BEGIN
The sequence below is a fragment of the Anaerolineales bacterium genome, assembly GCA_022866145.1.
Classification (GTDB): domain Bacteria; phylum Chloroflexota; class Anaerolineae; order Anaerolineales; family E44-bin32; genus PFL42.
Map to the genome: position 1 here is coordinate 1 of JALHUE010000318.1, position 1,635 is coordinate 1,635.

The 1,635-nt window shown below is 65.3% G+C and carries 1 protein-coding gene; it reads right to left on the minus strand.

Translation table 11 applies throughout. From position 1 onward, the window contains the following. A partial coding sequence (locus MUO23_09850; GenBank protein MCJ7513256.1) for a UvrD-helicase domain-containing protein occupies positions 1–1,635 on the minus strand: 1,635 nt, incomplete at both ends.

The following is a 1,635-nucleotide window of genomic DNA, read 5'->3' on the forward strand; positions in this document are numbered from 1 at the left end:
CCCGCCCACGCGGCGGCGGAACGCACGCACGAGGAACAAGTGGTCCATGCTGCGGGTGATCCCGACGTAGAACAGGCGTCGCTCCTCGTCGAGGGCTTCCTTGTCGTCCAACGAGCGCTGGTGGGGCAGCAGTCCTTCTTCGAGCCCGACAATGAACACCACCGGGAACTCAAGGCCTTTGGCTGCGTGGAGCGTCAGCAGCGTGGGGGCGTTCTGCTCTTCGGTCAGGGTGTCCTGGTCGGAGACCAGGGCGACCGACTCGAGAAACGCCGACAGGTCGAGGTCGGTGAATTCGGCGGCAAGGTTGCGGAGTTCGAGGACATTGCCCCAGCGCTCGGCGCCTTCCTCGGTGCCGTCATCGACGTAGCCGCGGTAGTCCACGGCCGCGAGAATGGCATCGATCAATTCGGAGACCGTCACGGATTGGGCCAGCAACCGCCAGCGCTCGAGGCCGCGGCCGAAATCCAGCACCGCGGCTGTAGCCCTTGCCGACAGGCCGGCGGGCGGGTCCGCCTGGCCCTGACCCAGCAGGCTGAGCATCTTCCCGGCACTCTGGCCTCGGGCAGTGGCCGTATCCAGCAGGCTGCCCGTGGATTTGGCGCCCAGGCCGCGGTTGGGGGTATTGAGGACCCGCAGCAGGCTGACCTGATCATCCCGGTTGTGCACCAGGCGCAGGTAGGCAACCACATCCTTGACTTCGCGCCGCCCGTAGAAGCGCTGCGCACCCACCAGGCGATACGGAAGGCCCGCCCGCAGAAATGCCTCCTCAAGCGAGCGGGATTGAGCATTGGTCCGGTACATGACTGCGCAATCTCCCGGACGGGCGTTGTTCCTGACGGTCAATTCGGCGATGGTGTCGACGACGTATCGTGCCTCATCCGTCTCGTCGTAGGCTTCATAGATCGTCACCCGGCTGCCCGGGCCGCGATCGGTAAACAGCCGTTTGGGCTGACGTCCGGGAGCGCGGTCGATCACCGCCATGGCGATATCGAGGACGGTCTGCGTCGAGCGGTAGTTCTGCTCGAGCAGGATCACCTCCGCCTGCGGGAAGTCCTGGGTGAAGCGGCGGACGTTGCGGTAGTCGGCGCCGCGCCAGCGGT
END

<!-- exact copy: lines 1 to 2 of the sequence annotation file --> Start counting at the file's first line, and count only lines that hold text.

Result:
The sequence below is a fragment of the Anaerolineales bacterium genome, assembly GCA_022866145.1.
Classification (GTDB): domain Bacteria; phylum Chloroflexota; class Anaerolineae; order Anaerolineales; family E44-bin32; genus PFL42.